3. Best Buy

Best Buy spent $3.5 billion repurchasing company stock, a sum that could have covered a $32,270 raise for each of Best Buy’s 105,320 employees. Instead, median pay at Best Buy dropped 1.8 percent to $29,999.

CEO Corie Barry, meanwhile, enjoyed a 30 percent raise to $15.6 million, 521 times her typical worker’s pay. Her 2021 haul included a $4.7 million cash bonus after she laid off 5,000 employees, most of them full-time workers.

The latest Best Buy annual report lists unionization among various potential risks that could “impair the viability of our operating model.”


Ordinary Americans are supporting this inequality through the billions of dollars in taxpayer-funded contracts and subsidies that flow every year to for-profit businesses.

Of the 300 companies in our sample, 119 — 40 percent — received federal contracts between October 1, 2019 and May 1, 2022. These contracts totaled $37.2 billion.

At these low-wage contractors, the average CEO-worker pay ratio sat at 571 to 1 in 2021. Only 6 of the 119 firms, just 5 percent, had pay gaps of less than 100 to 1. CEO pay among these 119 contractors last year averaged $11.8 million.

These three low-wage employers raked in the biggest federal contracts in our sample.

1. Maximus

Maximus has held $12.3 billion in federal contracts over recent years. The company’s contracts include deals to service federal student loans and operate Obamacare and Medicare call centers. In fiscal year 2021, federal contracts made up 45 percent of Maximus total revenue.

Half of the 49,800 Maximus employees earned less than $38,059 in 2021.

By contrast, Maximus CEO Bruce Caswell’s 2021 compensation totaled $7.9 million, 208 times the firm’s median pay — and 36 times the salary of the top officials at the government agencies responsible for the company’s largest contracts.

In March and again in May 2022, workers at Maximus call centers in Mississippi and Louisiana, a largely Black workforce, staged walkouts demanding higher pay, paid sick leave, and the opportunity to unionize without retaliation.

2. Amazon

Amazon has reported $10.3 billion in recent federal contracts, most of it to provide web services for the National Security Agency. The company reportedly also received a lucrative share of a multi-billion-dollar CIA contract for cloud services. The details and exact value of this contract continue to be classified.

Amazon’s new CEO raked in compensation worth $212.7 million last year, 6,474 times the company’s median pay and 961 times the salary for the U.S. secretary of defense.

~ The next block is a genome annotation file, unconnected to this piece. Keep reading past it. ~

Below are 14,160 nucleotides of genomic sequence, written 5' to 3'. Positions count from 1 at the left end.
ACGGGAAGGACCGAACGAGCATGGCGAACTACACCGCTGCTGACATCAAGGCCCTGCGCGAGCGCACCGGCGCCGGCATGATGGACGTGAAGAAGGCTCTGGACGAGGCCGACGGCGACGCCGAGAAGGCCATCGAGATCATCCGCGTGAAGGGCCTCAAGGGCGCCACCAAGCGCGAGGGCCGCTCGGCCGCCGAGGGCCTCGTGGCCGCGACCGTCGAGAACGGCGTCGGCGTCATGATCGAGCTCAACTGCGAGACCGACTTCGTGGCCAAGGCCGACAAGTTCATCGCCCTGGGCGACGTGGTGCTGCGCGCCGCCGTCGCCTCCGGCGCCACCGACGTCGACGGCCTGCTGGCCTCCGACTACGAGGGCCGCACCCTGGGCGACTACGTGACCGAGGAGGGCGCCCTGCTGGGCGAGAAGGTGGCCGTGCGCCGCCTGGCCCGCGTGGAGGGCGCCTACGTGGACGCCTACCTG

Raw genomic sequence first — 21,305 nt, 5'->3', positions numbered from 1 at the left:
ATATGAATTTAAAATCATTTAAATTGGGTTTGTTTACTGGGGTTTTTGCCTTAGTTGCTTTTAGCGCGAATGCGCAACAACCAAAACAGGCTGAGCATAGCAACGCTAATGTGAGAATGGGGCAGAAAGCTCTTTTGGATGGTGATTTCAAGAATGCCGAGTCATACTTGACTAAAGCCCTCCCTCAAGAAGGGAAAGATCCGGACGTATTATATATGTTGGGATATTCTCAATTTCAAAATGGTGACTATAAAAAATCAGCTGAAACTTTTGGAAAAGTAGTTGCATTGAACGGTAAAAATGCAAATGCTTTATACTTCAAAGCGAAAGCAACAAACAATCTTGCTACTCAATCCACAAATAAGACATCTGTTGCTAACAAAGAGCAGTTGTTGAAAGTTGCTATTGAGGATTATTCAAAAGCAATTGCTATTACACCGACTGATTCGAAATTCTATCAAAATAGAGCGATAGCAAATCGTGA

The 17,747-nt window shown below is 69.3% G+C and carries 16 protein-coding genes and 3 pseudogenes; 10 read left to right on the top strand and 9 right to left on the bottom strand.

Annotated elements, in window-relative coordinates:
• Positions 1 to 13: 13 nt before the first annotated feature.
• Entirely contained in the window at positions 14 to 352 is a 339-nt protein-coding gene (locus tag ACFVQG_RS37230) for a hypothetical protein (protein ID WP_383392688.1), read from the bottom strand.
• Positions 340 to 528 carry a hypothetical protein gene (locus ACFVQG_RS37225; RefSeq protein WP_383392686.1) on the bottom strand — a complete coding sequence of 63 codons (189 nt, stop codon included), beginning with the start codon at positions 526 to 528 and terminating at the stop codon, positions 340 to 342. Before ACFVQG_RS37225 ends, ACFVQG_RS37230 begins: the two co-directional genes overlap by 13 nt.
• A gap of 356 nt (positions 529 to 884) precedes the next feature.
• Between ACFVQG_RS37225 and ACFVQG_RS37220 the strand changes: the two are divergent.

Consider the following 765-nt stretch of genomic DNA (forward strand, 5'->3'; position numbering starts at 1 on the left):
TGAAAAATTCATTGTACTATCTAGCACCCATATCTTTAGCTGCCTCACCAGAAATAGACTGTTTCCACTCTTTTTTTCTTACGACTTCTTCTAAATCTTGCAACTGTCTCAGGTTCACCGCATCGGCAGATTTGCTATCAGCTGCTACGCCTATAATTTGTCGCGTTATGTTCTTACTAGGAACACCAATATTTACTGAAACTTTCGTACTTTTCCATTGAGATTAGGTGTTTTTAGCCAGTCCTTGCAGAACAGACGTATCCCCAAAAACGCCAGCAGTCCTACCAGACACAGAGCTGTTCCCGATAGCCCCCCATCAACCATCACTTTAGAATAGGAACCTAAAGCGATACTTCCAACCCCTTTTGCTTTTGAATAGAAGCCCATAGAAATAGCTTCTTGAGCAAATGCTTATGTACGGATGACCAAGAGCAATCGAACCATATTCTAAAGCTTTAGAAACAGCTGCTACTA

3. TE Connectivity

TE Connectivity has landed $3.3 billion in recent federal contracts for manufacturing electronic sensors and connectors, partly under direct contract with the Defense Department and partly as a subcontractor.

CEO Terrence Curtin enjoyed a 39 percent 2021 pay increase to $14.7 million589 times the $24,975 its median worker earned. Under Curtin’s leadership, TE Connectivity has expanded its global workforce while cutting U.S. jobs.


Large majorities of Americans across the political spectrum now support an outright cap on CEO pay relative to worker pay. We highlight here a few more likely CEO pay reforms that have gained traction in recent years.

1. CEO pay ratio incentives for federal contractors.

President Biden does not need to wait for Congress. His administration could use executive action to give corporations with narrower pay ratios preferential treatment in government contracting.

Long-established federal programs already offer a leg up in contracting to certain businesses, such as small firms owned by women, disabled veterans, or minorities. Using public procurement to address extreme disparities within large corporations would be a step towards the same general objective.

The Patriotic Corporations Act could serve as a model for executive action. This bill would grant preferential treatment in contracting to firms with pay ratios of 100 to 1 or less, among other benchmarks. The Congressional Progressive Caucus has called on Biden to introduce such conditions on contractors through executive action.

2. Excessive CEO pay taxes. 

In the Build Back Better negotiations, Senate Finance Committee Chair Ron Wyden floated the idea of an excise tax on corporations with big gaps between CEO and worker pay. His proposal was loosely modeled on the Tax Excessive CEO Pay Act.

Under this bill, the wider a company’s gap between CEO and median worker pay, the higher their federal corporate tax rate. The highest penalty would apply to companies that pay top executives over 500 times worker pay. Companies with pay gaps of less than 50 to 1 would not owe an extra dime.

Rep. Mark DeSaulnier’s CEO Accountability and Responsibility Act would impose similar tax penalties for large pay ratios.

The Tax Excessive CEO Pay Act would raise an estimated $150 billion over 10 years. Tax penalties on companies with wide CEO-worker pay gaps are already raising revenue in San Francisco and Portland, Oregon.

3. Stock buyback taxes and restrictions.

Buybacks were largely illegal before 1982, and several bills have been introduced to reinstate that ban.

Last September, Senators Wyden and Sherrod Brown introduced another approach through the Stock Buyback Accountability Act. This bill would impose a 2 percent excise tax on the amount spent by a company on buying back its own stock, generating an estimated $124 billion over 10 years.

President Biden supported a buybacks tax as a revenue source for the Build Back Better bill and included such a tax in his latest budget proposal.

In addition, Biden proposed new rules that would ban top executives from selling their personal stock for a multi-year period after a buyback. This aims to prevent CEOs from timing share repurchases to cash in personally on a short-term price pop they themselves artificially created.

Instead of waiting for Congress, the president could take action by imposing such a ban on federal contractors.

Read our Press Release

Media Contacts:

Olivia Alperstein